How Much is Design Worth? How Should You Price Your Creative Services?

Here’s a great article from Cameron Moll on the topic of pricing and hourly rates in the graphic and web design industry called More than a mechanic, less than a lawyer. “What is the average hourly rate?” “How much can I charge for X project?”

There is one tried and true axiom howerver that he forgets to point out, which is, if you are contantly booked and working more than 40 hours a week your hourly rate is probably too low! Enjoy, and thx for the linky love Cam.

There won’t ever be a standardized hourly rate that everyone charges. And there certainly won’t ever be the ideal client/agency situation we all hope for.

What’s more, there are two sides to every coin. Step back for a minute then, and examine the second side of the coin: Pricing decisions faced by the client. Take a look at this example: University of Hawaii logo critique at HOW Forums. The short and the long of it? The university paid $82,000 for logo redesign, and the islanders despised the work the mainland agency produced (among other things). Frankly, after seeing the logos, I don’t blame them.

Contrast that with CD design from Disc Makers. The exact opposite of the premium pricing charged by the unnamed agency above, one might argue that Disc Makers’ “low-ball pricing” scars the industry. But is it really low-ball? After trolling through their portfolio you might be inclined to instead call it a darn good deal.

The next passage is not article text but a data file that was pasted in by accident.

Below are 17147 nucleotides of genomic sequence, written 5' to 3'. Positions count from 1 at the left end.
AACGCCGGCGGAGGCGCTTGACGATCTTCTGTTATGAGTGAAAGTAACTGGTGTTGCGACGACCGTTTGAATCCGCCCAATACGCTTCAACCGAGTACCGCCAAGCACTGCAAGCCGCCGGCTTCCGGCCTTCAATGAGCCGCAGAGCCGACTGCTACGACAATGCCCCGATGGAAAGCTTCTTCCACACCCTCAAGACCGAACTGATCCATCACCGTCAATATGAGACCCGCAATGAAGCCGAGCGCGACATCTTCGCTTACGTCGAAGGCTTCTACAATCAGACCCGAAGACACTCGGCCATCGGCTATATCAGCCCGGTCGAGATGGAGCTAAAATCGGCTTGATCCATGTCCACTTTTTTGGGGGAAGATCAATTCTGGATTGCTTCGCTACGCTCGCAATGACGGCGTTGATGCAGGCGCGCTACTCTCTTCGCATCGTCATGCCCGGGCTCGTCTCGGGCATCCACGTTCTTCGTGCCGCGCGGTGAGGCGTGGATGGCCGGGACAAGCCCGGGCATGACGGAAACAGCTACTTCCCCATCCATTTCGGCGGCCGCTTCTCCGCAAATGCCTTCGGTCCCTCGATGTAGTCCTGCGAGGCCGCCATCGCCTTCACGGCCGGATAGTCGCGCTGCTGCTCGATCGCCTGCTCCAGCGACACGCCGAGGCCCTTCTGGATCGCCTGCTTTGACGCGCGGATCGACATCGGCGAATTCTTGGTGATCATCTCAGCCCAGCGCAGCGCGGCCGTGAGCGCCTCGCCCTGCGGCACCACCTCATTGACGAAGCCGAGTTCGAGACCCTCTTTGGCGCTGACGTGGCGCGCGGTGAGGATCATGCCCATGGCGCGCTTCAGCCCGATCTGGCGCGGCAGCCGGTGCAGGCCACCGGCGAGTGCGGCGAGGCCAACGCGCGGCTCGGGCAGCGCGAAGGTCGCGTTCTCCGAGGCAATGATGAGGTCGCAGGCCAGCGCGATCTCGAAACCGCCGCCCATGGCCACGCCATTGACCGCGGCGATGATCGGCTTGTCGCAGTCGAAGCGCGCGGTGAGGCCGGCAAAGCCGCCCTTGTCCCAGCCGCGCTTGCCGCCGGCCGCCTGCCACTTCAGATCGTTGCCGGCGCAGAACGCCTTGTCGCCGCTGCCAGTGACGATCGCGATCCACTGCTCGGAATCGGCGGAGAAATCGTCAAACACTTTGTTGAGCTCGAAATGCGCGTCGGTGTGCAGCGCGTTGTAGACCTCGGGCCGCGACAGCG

Let’s face it, crew — the design industry isn’t perfect. There is no flawless pricing model. And perhaps there shouldn’t be. Examine the car repair industry, for instance. I pay $82/hour when I take my ’95 Land Rover Discovery in for service. Yet when I take my ’88 Jeep Cherokee in for service, I pay $40/hour. A 205% markup in pricing for essentially the “same” service? What gives? Why not pay just one labor rate for both? Perhaps I should take both to the same shop. Why don’t I? Good question.

But wait, $70/hour for graphic design by Jill Y? And only $20/hour for the “same”design by Joe X? What gives? Why not the same rate? And why go for $70/hour when I can get $20/hour?

Seems there’s an interesting dichotomy at hand. But honestly, I welcome the dichotomy. If a client’s top priority is price, I have no qualms about referring them to (I’ve done so before) or If that’s all they think their budget can afford, I waste little time convincing them otherwise. However, if price is only one of several priorities on the list, I’m all ears.

So at the end of the day, you charge what you need to charge. I’ll charge what I need to charge. Let others charge what they need to charge. And allow the market to weed out those who fail to differentiate their services and justify their pricing.